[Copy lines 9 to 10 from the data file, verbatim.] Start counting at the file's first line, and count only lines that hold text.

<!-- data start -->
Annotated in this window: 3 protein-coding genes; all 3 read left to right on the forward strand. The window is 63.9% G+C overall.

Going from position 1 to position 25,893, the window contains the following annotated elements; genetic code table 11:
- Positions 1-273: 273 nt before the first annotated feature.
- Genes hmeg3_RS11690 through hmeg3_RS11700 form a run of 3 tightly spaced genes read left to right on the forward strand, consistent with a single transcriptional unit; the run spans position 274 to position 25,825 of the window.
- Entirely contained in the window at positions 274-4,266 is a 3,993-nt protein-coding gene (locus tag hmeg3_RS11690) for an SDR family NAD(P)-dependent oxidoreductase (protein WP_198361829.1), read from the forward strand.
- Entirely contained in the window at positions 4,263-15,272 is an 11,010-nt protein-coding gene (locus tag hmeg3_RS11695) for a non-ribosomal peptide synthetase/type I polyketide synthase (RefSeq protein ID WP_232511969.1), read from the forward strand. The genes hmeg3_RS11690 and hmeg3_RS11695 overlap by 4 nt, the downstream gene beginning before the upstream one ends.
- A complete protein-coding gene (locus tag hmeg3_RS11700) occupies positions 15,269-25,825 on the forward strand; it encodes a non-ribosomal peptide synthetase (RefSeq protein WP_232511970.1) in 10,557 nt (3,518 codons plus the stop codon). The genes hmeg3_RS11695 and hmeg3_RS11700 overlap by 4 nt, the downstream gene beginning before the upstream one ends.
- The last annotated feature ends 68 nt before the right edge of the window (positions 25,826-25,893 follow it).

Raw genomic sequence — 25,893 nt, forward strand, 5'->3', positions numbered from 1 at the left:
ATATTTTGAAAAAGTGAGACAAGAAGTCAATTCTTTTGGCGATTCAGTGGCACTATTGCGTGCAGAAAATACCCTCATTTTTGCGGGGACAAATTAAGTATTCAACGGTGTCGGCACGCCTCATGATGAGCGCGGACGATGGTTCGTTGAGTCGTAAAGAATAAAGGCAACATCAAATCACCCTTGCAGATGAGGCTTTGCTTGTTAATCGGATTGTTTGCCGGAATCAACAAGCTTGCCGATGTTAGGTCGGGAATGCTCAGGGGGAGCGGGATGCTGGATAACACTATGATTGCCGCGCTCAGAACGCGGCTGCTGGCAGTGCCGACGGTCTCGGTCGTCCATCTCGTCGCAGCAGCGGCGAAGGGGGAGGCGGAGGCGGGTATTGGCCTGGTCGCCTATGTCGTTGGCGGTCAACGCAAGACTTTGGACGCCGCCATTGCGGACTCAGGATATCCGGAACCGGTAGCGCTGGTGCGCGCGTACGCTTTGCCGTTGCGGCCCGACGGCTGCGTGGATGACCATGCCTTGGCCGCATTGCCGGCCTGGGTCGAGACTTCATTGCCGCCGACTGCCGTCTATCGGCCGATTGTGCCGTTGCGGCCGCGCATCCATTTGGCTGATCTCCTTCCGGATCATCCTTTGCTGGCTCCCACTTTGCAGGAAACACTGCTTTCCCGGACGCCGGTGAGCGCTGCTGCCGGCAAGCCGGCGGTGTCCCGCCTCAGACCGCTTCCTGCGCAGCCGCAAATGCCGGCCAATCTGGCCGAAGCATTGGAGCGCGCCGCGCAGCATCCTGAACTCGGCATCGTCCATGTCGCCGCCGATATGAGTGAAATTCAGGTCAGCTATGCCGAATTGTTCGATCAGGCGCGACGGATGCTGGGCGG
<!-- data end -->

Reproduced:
Raw genomic sequence — 25,893 nt, forward strand, 5'->3', positions numbered from 1 at the left:
ATATTTTGAAAAAGTGAGACAAGAAGTCAATTCTTTTGGCGATTCAGTGGCACTATTGCGTGCAGAAAATACCCTCATTTTTGCGGGGACAAATTAAGTATTCAACGGTGTCGGCACGCCTCATGATGAGCGCGGACGATGGTTCGTTGAGTCGTAAAGAATAAAGGCAACATCAAATCACCCTTGCAGATGAGGCTTTGCTTGTTAATCGGATTGTTTGCCGGAATCAACAAGCTTGCCGATGTTAGGTCGGGAATGCTCAGGGGGAGCGGGATGCTGGATAACACTATGATTGCCGCGCTCAGAACGCGGCTGCTGGCAGTGCCGACGGTCTCGGTCGTCCATCTCGTCGCAGCAGCGGCGAAGGGGGAGGCGGAGGCGGGTATTGGCCTGGTCGCCTATGTCGTTGGCGGTCAACGCAAGACTTTGGACGCCGCCATTGCGGACTCAGGATATCCGGAACCGGTAGCGCTGGTGCGCGCGTACGCTTTGCCGTTGCGGCCCGACGGCTGCGTGGATGACCATGCCTTGGCCGCATTGCCGGCCTGGGTCGAGACTTCATTGCCGCCGACTGCCGTCTATCGGCCGATTGTGCCGTTGCGGCCGCGCATCCATTTGGCTGATCTCCTTCCGGATCATCCTTTGCTGGCTCCCACTTTGCAGGAAACACTGCTTTCCCGGACGCCGGTGAGCGCTGCTGCCGGCAAGCCGGCGGTGTCCCGCCTCAGACCGCTTCCTGCGCAGCCGCAAATGCCGGCCAATCTGGCCGAAGCATTGGAGCGCGCCGCGCAGCATCCTGAACTCGGCATCGTCCATGTCGCCGCCGATATGAGTGAAATTCAGGTCAGCTATGCCGAATTGTTCGATCAGGCGCGACGGATGCTGGGCGG